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5.0 out of 5 starsAnother Hit in the Brier Hospital Series
Reviewed in the United States on August 8, 2019
My first foray into Dr. Gold’s Brier Hospital series was NO CURE FOR MURDER, and in THE DOCTORS’ LOUNGE, Jacob Weizman reappears, but is no longer in practice. He’s spending his golden years availing himself to the other physicians in the doctors’ lounge. Dr. Gold takes us behind the scenes and shows us scenarios we’re not privy to, as mere patients. The euthanasia theme is carefully explored here—whose life is it anyway? – explores the dynamics and bureaucracies of medical professionals, how they work with and against each other. This novel is not only entertaining, as Dr. Weizman is a colorful character as are the others, but Dr. Gold teaches us a lot about the profession which we’d never find out otherwise.
4.0 out of 5 starsGreat Insight Into Doctors and Hospital Care
Reviewed in the United States on April 5, 2018
Well written and easy to read. Explains a lot of what goes on in the practice of medicine. The characters are diverse and believable. The medical profession is no longer an easy one in our litigious society. We often forget doctors are human and can make honest mistakes when not provided with a critical piece of information. The Doctors' Lounge also shows that some doctors do take advantage of the vulnerable. With luck, the unscrupulous ones don't last. There are many doctors who truly care for their patients and do their very best to give them the best care possible. May we all see well educated, highly skilled doctors and if we don't, please remember it's really our responsibility and right to share our concerns.
Ethical situations with legal ramifications are a major part of the book. Serious themes such as when to end life are included along with humorous and humane interactions among familiar Brier hospital characters. Stubborn patients and doctors are involved in difficult medical choices and decisions. Also conflicts between administrators and staff seem true. Victor Frankel quotes are fascinating for reflection. Only negatives are too many people and subplots but they are necessary to the general subject. This novel likely will appeal the most to the geriatric population. Yet it could be enjoyed by many other thoughtful people.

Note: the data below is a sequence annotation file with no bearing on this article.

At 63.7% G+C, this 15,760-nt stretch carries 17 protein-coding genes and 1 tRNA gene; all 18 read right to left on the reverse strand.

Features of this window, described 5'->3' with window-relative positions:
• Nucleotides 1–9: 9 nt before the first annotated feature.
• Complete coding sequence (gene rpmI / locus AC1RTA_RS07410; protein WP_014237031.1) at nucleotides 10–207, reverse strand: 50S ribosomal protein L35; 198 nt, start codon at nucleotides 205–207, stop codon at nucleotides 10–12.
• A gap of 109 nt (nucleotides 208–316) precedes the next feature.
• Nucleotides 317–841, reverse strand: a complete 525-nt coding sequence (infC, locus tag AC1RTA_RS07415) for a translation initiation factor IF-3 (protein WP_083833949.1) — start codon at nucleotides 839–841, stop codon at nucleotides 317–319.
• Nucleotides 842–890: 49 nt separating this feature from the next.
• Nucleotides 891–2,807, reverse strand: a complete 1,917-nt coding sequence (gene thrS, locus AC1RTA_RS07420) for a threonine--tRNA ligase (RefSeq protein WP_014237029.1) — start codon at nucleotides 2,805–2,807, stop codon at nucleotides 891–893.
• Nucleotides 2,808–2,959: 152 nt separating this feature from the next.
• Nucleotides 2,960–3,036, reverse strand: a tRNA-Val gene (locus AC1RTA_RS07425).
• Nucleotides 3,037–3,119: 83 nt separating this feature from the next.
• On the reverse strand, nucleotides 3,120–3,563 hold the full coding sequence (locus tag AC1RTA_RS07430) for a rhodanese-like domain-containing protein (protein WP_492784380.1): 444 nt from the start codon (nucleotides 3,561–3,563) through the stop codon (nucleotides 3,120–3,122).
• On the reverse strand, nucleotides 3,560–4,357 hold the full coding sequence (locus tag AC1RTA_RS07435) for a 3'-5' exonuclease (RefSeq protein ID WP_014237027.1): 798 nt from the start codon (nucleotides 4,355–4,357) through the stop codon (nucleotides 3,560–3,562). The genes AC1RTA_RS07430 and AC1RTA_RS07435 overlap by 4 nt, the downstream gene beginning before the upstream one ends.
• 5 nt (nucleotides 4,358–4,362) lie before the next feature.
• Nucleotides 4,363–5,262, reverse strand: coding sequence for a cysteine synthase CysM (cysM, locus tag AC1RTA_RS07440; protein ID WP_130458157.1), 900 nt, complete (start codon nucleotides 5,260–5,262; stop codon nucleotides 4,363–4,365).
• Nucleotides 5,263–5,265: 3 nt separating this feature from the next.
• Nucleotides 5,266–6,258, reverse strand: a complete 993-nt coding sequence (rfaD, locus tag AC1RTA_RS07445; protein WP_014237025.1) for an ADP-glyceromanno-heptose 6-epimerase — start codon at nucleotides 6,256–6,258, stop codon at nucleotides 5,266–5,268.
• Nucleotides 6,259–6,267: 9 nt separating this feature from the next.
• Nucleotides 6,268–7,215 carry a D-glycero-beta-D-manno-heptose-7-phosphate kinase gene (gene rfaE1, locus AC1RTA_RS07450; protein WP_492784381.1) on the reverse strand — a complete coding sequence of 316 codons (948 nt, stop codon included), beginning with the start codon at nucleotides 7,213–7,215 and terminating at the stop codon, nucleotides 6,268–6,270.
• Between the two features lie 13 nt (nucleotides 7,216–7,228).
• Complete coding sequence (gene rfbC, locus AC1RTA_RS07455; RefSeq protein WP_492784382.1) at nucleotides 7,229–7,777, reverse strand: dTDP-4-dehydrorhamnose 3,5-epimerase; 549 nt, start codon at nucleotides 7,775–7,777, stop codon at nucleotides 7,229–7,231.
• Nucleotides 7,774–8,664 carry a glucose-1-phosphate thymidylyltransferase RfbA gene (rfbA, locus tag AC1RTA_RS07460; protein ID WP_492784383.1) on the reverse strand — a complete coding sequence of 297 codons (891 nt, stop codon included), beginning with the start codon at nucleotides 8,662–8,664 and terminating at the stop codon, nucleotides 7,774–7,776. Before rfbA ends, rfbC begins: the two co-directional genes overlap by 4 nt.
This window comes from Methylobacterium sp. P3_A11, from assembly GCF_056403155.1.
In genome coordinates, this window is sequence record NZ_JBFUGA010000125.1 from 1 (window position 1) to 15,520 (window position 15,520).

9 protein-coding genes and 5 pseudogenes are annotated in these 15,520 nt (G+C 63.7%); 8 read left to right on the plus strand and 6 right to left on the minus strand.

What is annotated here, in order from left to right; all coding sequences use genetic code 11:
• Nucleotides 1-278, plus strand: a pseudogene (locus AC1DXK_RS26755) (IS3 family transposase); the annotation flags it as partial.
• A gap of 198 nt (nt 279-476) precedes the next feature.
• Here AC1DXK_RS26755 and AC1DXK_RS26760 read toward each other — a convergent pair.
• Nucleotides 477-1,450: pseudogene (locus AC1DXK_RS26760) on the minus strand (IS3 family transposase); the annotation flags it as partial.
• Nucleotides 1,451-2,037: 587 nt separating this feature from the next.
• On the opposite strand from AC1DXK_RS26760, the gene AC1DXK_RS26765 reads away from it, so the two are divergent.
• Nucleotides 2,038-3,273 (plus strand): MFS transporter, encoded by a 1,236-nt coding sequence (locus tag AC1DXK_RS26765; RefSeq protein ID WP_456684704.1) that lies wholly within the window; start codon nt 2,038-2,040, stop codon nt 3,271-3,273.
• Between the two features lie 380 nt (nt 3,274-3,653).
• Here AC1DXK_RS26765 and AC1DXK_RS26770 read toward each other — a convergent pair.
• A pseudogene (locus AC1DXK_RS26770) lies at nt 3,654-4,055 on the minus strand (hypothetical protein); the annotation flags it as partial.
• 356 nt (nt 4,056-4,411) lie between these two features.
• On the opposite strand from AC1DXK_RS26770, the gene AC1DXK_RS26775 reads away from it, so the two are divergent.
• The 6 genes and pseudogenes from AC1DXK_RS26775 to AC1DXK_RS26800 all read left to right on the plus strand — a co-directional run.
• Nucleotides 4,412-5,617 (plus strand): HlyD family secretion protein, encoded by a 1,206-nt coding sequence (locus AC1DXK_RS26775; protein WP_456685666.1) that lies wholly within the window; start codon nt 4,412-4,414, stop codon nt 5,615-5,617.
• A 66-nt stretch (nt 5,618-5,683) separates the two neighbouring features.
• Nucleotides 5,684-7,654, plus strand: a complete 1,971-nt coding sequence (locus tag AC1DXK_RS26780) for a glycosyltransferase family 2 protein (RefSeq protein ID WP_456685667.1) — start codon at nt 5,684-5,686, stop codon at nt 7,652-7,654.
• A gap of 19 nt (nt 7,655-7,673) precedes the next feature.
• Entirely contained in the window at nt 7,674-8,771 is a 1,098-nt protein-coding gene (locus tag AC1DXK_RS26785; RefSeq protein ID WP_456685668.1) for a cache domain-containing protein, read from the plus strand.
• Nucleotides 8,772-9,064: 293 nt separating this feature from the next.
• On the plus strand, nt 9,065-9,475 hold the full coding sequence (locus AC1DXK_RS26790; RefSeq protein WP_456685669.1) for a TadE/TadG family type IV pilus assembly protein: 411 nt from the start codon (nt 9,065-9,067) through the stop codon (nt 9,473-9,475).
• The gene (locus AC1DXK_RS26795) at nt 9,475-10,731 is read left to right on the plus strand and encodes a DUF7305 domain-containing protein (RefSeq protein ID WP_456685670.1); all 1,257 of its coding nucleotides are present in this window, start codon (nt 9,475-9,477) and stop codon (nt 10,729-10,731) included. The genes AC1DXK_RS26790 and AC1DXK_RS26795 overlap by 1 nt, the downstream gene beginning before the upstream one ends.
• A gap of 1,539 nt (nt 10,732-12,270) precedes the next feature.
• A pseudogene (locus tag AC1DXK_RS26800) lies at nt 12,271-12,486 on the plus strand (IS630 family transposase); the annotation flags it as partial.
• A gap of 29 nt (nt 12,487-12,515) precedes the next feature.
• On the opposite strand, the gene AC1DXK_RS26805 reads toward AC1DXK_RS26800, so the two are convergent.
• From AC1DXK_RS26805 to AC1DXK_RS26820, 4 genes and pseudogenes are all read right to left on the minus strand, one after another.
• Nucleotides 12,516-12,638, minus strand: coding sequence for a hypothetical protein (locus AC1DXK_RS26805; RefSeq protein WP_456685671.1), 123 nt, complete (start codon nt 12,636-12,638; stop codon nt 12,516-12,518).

Reviewed in the United States on September 17, 2016
Multiple threads and story-lines find their resolution in a carefully orchestrated medical treatise. This piece speaks well of the profession, but exposes challenges and vulnerabilities that go along with it. A good read for those who want to know more about what goes on behind the scenes in the privacy of the doctors' lounge.
5.0 out of 5 starsThis novel will give you some insight into the minds and hearts of the people we sometimes trust with our lives.
Reviewed in the United States on November 14, 2015
Anyone who has visited my blog knows that I love to read books by this author--I am pretty sure I have read every single one of them. I impatiently wait for his next book to be published. Doctor turned author of medical mysteries--and he has years of experience working as a physician to draw from. I also enjoy receiving the bits of medical information that he sends out--can't take the Doc out of the author!! Which is a good thing--I've learned quite a bit by reading his blog as well. Which brings us to this novel----
Here is the question---should a doctor just sit back and watch as a patient who is in extreme pain-and absolutely nothing can be done keep that patient alive or administer enough pain medication which may or may not end his suffering permanently. It delves into DNR's and what can occur when the patient clearly has signed one but the family has objections. It also delves into the interaction (or lack thereof) between Physicians and the Administration of Hospitals. And of course the interactions between the staff members. Having worked in a hospital--believe me when I tell you--it is a bit like Peyton Place!! Then you have the "old guard Doctors versus the young. What we all sometimes forget is----
Doctor's are human (although some of them forget this as well) and it can happen that they need to step back because they could not see what was wrong with a patient and that patient dies. I REALLY want every one of you to read this novel-not only is it a great read--but might give you some insight into the minds and hearts of the people we sometimes trust with our lives.